Sorting Out the Rules on Patent Markings

May 2006

A patent marking is a notice that appears on a product that tells the public that the product is covered by either an issued patent or a pending patent application. For issued patents, the marking includes the words “U.S. Patent No.” and then the applicable patent number. For pending patent applications, the marking simply says, “Patent pending.” Clients sometimes confuse the appropriate use of these marks; for example, “patent pending” means that a patent application has been filed and you are waiting for your patent to issue (or not to issue). It does not mean that you and your attorney are working on a patent application that you have not yet filed. The term “patented” means that you have actually obtained an issued patent; it does not mean that you have filed your patent application.

The Patent Act imposes an affirmative duty on patent owners to include patent markings on their products. The purpose of this requirement is to notify the public that the device is covered by an issued patent (or a pending application) and should not be copied. In this respect, patent markings serve a deterrent purpose. The obligation to include patent markings does not apply to patented processes; however, if the product infringes both apparatus and method claims and the patent holder fails to include a patent marking on the product, the patent holder cannot escape the consequences of a failure to mark by simply asserting infringement of the method claims. Courts have held that where there is a product that can be marked, the patent holder must do so. Only where a patent involves method claims only is the patent holder relieved of the obligation to mark.

Although “patent pending” markings are appropriately used for products that are the subject of pending patent applications, those markings are not required by law. In the case of issued patents, however, patent markings are required. The marking must be placed on the product itself; it can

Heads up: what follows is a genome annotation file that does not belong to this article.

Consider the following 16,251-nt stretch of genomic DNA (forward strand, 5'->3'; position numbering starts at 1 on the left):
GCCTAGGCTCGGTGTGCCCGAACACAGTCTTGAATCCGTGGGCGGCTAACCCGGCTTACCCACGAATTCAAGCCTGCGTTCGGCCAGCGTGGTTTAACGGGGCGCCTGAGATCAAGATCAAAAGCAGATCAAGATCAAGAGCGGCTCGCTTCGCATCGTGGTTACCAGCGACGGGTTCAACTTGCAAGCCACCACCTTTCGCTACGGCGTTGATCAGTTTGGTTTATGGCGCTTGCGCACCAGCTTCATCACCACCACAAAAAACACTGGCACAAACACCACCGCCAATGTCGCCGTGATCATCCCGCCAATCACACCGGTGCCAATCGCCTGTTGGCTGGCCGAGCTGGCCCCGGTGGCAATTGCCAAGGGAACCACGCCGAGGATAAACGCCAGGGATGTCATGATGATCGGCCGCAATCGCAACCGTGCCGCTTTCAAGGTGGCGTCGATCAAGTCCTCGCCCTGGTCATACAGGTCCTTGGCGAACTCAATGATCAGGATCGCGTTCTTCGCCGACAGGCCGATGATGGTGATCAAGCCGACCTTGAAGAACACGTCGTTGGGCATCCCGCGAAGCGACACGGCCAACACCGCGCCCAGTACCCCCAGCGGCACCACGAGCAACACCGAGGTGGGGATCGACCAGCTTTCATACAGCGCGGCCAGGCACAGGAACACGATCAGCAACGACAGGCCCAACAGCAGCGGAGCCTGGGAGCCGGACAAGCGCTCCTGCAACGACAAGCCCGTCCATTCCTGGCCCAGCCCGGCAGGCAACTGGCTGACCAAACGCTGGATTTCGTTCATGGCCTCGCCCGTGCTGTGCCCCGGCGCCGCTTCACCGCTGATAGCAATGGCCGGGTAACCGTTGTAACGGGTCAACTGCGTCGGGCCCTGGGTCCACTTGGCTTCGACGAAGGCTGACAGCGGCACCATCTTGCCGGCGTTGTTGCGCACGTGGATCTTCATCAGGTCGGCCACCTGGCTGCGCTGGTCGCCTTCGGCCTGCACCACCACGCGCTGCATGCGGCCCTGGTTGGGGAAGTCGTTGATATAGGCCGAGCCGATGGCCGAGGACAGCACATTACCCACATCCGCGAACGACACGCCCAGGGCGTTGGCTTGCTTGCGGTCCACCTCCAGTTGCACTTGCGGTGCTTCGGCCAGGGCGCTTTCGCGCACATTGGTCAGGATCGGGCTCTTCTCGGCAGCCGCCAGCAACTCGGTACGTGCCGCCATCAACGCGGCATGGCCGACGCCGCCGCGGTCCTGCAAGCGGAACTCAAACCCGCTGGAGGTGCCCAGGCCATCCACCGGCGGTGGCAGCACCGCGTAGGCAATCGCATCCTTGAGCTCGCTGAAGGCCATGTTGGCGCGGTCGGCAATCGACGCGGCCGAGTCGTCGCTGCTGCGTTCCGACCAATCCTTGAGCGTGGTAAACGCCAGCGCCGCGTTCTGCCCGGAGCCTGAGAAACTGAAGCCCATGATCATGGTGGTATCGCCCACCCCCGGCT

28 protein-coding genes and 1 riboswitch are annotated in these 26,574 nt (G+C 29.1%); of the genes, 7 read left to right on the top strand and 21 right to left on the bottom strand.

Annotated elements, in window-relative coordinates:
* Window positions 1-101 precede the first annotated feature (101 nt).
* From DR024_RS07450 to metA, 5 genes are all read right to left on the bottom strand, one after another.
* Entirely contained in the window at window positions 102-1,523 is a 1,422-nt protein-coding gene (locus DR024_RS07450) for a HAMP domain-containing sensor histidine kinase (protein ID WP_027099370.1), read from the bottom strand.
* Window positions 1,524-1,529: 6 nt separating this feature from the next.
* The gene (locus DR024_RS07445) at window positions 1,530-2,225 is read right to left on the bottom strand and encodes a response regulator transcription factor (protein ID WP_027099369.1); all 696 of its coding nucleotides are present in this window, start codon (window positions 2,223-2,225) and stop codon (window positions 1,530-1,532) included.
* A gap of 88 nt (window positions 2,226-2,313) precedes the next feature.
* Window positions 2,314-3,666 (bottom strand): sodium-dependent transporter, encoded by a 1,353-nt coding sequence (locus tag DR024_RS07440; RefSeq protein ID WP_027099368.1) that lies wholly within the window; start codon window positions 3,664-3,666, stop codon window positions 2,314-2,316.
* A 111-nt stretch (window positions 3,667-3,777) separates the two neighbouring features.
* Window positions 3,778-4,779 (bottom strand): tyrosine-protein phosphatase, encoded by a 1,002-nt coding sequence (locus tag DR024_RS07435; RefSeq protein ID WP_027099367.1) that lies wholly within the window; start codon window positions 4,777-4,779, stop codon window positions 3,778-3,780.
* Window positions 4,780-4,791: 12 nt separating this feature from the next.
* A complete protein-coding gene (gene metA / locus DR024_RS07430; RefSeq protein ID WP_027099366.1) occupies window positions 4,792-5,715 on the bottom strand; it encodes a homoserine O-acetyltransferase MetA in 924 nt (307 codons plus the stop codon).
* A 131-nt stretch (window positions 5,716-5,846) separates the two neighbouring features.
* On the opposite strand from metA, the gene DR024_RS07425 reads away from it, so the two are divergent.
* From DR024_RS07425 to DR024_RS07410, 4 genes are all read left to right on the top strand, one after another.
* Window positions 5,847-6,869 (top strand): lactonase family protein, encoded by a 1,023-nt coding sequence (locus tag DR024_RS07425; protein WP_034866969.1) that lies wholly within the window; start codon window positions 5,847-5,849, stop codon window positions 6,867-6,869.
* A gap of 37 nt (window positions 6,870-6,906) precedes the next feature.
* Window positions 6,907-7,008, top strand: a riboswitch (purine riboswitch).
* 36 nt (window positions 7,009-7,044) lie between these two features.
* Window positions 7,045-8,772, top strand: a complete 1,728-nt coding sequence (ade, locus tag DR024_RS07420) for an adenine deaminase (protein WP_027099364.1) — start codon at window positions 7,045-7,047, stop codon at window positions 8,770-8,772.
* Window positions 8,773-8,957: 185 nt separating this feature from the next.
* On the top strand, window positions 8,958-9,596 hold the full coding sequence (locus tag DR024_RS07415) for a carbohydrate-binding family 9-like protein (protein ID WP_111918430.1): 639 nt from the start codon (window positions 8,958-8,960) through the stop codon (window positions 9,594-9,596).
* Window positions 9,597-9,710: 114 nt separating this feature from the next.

be placed on the packaging or on a product label only if it is physically impossible to put the marking on or in the product itself. The fact that it may be more expensive to include the patent marking on the product itself as opposed to putting it on a product label is not sufficient justification. The patent marking must also be legible.

The consequence of failing to include a proper patent marking is that the patent holder cannot recover monetary damages for any infringing activities that occurred prior to the inclusion of appropriate patent markings on the product. The only exception to this rule is where the patent holder provides the infringer with actual, written notice of infringement. The notice must identify by number the patents at issue, but it need not set forth with specificity the patent holder’s arguments in support of infringement. The filing of a lawsuit against an infringer constitutes actual notice. General publications referencing the patent numbers at issue are not sufficient; instead, the notice must be specifically directed to the infringer. Patent markings, on the other hand, are considered constructive notice.

The patent marking requirement applies to licensees as well as to patent holders. Thus, every patent license agreement should include a provision requiring the licensee to include appropriate patent notices on the licensed products.

The failure to include patent markings on patented products affects only the ability to collect monetary damages and does not affect the patent holder’s right to obtain an injunction. False marking, i.e., marking an unpatented product with a patent number or using the “patent pending” designation where no patent application has been filed, will subject the person responsible for such false designations to a fine of $500 per offense. Continuing to mark products for which the patent has expired is a form of false marking. It has been argued that an egregious pattern of mismarking should be treated as a type of unlawful extension of the patent, which would fall under the patent misuse doctrine. Patent misuse is a defense to patent infringement.


Amicable photo of Toni

Antoinette M. Tease, P.L.L.C.